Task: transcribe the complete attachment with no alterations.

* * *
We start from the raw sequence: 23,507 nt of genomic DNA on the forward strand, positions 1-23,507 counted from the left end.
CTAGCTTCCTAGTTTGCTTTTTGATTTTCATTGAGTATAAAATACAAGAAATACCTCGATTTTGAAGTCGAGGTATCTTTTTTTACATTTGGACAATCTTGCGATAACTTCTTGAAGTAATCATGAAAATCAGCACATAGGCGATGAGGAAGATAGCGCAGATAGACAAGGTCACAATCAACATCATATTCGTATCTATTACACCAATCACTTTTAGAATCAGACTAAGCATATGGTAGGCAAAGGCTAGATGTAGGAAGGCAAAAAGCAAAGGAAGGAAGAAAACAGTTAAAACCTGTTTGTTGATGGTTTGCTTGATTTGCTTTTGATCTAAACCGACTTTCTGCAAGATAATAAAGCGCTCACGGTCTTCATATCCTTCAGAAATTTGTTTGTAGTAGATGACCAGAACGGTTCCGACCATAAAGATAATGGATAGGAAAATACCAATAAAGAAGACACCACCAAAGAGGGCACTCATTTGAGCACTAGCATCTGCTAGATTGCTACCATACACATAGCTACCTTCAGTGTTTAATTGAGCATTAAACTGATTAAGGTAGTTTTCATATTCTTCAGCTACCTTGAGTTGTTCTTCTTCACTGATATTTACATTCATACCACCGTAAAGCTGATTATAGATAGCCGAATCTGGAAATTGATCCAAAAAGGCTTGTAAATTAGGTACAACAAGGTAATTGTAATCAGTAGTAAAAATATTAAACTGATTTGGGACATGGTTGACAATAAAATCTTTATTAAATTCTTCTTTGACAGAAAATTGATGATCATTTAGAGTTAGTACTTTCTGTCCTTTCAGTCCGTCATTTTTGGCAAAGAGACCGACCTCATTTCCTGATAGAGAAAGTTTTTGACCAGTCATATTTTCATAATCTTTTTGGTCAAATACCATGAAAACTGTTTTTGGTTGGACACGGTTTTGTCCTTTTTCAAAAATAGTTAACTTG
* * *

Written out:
We start from the raw sequence: 23,507 nt of genomic DNA on the forward strand, positions 1-23,507 counted from the left end.
CTAGCTTCCTAGTTTGCTTTTTGATTTTCATTGAGTATAAAATACAAGAAATACCTCGATTTTGAAGTCGAGGTATCTTTTTTTACATTTGGACAATCTTGCGATAACTTCTTGAAGTAATCATGAAAATCAGCACATAGGCGATGAGGAAGATAGCGCAGATAGACAAGGTCACAATCAACATCATATTCGTATCTATTACACCAATCACTTTTAGAATCAGACTAAGCATATGGTAGGCAAAGGCTAGATGTAGGAAGGCAAAAAGCAAAGGAAGGAAGAAAACAGTTAAAACCTGTTTGTTGATGGTTTGCTTGATTTGCTTTTGATCTAAACCGACTTTCTGCAAGATAATAAAGCGCTCACGGTCTTCATATCCTTCAGAAATTTGTTTGTAGTAGATGACCAGAACGGTTCCGACCATAAAGATAATGGATAGGAAAATACCAATAAAGAAGACACCACCAAAGAGGGCACTCATTTGAGCACTAGCATCTGCTAGATTGCTACCATACACATAGCTACCTTCAGTGTTTAATTGAGCATTAAACTGATTAAGGTAGTTTTCATATTCTTCAGCTACCTTGAGTTGTTCTTCTTCACTGATATTTACATTCATACCACCGTAAAGCTGATTATAGATAGCCGAATCTGGAAATTGATCCAAAAAGGCTTGTAAATTAGGTACAACAAGGTAATTGTAATCAGTAGTAAAAATATTAAACTGATTTGGGACATGGTTGACAATAAAATCTTTATTAAATTCTTCTTTGACAGAAAATTGATGATCATTTAGAGTTAGTACTTTCTGTCCTTTCAGTCCGTCATTTTTGGCAAAGAGACCGACCTCATTTCCTGATAGAGAAAGTTTTTGACCAGTCATATTTTCATAATCTTTTTGGTCAAATACCATGAAAACTGTTTTTGGTTGGACACGGTTTTGTCCTTTTTCAAAAATAGTTAACTTG